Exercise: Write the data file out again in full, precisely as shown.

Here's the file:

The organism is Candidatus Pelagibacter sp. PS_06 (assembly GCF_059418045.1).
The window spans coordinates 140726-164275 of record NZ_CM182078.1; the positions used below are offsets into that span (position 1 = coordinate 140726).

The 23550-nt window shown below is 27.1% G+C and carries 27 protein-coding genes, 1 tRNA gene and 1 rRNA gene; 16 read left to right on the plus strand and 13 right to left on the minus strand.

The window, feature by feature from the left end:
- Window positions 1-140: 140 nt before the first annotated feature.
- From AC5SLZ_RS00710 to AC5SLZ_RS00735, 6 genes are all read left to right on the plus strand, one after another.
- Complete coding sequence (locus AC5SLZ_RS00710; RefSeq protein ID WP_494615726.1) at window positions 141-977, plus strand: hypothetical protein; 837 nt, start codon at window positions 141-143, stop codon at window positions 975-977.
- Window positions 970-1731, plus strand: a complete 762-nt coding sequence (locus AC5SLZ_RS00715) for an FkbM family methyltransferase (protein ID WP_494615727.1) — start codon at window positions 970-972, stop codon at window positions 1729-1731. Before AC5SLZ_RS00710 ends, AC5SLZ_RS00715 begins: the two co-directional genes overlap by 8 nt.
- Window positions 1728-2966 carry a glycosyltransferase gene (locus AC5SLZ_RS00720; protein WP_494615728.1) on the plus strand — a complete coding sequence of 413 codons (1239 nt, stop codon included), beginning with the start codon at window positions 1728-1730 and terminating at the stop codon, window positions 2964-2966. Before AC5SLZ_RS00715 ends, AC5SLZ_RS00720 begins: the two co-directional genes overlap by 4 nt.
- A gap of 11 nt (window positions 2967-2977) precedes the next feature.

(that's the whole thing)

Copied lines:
The organism is Candidatus Pelagibacter sp. PS_06 (assembly GCF_059418045.1).
The window spans coordinates 140726-164275 of record NZ_CM182078.1; the positions used below are offsets into that span (position 1 = coordinate 140726).

The 23550-nt window shown below is 27.1% G+C and carries 27 protein-coding genes, 1 tRNA gene and 1 rRNA gene; 16 read left to right on the plus strand and 13 right to left on the minus strand.

The window, feature by feature from the left end:
- Window positions 1-140: 140 nt before the first annotated feature.
- From AC5SLZ_RS00710 to AC5SLZ_RS00735, 6 genes are all read left to right on the plus strand, one after another.
- Complete coding sequence (locus AC5SLZ_RS00710; RefSeq protein ID WP_494615726.1) at window positions 141-977, plus strand: hypothetical protein; 837 nt, start codon at window positions 141-143, stop codon at window positions 975-977.
- Window positions 970-1731, plus strand: a complete 762-nt coding sequence (locus AC5SLZ_RS00715) for an FkbM family methyltransferase (protein ID WP_494615727.1) — start codon at window positions 970-972, stop codon at window positions 1729-1731. Before AC5SLZ_RS00710 ends, AC5SLZ_RS00715 begins: the two co-directional genes overlap by 8 nt.
- Window positions 1728-2966 carry a glycosyltransferase gene (locus AC5SLZ_RS00720; protein WP_494615728.1) on the plus strand — a complete coding sequence of 413 codons (1239 nt, stop codon included), beginning with the start codon at window positions 1728-1730 and terminating at the stop codon, window positions 2964-2966. Before AC5SLZ_RS00715 ends, AC5SLZ_RS00720 begins: the two co-directional genes overlap by 4 nt.
- A gap of 11 nt (window positions 2967-2977) precedes the next feature.